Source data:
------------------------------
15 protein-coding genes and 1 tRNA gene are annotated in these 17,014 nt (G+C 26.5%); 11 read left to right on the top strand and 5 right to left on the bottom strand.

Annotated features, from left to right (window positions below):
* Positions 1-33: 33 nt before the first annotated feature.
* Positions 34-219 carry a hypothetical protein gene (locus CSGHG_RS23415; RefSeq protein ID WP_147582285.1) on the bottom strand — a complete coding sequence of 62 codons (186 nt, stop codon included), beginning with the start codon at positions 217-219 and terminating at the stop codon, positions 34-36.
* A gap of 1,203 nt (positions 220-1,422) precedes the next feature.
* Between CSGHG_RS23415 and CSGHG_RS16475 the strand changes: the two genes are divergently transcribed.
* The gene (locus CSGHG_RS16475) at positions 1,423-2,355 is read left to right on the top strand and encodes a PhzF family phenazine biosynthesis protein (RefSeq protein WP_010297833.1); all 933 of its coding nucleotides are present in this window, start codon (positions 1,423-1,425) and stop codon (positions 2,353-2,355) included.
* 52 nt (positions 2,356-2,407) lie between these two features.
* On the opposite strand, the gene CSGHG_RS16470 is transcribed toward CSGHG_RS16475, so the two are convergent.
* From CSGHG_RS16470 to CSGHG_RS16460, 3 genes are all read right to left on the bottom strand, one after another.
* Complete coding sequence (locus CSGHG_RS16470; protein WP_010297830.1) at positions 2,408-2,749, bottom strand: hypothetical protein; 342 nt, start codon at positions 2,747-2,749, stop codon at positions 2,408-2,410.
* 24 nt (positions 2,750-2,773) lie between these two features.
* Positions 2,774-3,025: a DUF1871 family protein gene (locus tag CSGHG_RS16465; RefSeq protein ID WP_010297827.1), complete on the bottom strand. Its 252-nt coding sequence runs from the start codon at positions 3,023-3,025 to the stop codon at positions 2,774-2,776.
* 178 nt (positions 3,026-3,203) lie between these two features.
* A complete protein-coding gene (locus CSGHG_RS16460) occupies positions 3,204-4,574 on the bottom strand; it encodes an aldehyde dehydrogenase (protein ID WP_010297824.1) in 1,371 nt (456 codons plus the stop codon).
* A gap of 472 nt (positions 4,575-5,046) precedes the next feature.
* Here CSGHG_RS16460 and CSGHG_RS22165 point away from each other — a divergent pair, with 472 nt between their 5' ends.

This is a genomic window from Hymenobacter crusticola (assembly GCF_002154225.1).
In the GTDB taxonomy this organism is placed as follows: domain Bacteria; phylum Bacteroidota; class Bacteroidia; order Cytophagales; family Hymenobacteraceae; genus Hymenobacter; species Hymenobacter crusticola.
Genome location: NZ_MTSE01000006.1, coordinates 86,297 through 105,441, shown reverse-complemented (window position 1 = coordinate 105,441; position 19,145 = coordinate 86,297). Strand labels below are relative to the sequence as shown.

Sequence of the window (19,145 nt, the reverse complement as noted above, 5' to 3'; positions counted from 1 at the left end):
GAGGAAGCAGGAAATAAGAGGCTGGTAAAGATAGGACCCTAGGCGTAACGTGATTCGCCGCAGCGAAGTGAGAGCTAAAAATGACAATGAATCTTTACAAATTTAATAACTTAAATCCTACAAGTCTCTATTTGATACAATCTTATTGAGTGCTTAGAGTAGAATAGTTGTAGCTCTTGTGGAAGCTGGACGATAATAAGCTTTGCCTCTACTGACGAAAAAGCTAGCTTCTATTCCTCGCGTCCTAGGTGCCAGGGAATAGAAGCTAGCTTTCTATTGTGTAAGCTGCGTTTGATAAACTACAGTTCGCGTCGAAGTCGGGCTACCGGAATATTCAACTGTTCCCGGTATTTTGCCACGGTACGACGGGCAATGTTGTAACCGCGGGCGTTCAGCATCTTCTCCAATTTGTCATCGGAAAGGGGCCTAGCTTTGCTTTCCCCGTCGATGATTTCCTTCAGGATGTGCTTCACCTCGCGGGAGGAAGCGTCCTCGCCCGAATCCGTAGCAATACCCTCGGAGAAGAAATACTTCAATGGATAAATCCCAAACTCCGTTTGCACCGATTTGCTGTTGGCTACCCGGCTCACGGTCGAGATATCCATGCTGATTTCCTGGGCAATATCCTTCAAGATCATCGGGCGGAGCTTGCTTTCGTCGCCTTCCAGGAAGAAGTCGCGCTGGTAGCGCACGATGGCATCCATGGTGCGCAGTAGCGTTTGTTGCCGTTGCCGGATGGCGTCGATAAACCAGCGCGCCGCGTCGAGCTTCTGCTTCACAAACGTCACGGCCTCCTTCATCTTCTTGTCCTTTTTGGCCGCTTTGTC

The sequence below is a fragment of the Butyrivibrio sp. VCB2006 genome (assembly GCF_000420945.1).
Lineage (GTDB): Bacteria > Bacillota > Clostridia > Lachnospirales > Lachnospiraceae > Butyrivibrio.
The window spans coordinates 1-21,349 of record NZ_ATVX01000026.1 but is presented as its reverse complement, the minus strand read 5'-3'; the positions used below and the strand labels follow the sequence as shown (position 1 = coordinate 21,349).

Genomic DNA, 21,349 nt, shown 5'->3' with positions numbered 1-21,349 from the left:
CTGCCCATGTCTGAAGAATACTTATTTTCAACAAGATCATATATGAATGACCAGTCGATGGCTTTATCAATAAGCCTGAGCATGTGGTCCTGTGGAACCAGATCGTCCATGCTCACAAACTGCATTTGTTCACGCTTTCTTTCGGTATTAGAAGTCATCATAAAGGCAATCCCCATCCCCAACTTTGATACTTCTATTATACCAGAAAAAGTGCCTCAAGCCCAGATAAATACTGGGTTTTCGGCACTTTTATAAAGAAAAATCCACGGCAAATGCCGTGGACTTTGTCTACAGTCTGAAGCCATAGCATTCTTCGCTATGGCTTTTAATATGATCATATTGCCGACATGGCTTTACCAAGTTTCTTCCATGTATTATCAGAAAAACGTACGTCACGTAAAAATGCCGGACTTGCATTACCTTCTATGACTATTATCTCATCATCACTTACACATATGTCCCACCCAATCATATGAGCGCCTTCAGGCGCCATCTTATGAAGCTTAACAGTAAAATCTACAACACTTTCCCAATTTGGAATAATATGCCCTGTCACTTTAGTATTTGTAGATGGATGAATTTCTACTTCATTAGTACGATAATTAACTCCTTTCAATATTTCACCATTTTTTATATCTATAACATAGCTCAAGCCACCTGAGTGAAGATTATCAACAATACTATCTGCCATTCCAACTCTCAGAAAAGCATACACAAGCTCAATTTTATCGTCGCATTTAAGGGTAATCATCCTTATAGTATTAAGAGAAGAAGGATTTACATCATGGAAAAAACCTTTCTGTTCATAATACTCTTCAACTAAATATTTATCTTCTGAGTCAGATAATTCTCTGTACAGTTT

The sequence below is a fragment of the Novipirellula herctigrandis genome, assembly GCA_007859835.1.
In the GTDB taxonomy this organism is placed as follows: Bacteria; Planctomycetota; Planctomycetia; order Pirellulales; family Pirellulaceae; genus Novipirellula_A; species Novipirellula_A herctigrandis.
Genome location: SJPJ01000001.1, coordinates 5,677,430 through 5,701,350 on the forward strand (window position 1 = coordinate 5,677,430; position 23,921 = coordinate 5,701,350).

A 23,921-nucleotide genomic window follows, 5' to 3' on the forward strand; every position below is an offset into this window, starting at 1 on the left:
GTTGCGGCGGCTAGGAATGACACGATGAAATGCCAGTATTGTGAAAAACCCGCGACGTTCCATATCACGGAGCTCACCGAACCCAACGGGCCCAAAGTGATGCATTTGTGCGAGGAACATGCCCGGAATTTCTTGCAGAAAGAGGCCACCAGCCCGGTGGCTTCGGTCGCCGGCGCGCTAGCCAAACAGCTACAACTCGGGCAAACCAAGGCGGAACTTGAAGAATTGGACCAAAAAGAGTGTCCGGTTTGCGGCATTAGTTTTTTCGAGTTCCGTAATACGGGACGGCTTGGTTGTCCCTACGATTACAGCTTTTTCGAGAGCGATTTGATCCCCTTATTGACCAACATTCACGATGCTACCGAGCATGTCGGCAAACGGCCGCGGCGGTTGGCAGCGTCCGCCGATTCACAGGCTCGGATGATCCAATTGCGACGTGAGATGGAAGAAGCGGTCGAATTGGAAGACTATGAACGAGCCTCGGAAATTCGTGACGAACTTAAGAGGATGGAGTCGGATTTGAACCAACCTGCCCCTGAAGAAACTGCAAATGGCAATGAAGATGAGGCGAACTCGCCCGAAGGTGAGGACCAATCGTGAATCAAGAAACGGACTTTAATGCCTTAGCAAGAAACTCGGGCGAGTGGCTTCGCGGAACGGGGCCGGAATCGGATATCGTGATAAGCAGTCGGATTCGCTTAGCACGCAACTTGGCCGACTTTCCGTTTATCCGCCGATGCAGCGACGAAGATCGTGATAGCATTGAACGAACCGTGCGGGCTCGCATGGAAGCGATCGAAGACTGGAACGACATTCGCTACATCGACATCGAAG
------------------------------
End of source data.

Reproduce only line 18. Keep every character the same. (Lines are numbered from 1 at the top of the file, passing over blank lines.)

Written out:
This is a genomic window from Hymenobacter crusticola (assembly GCF_002154225.1).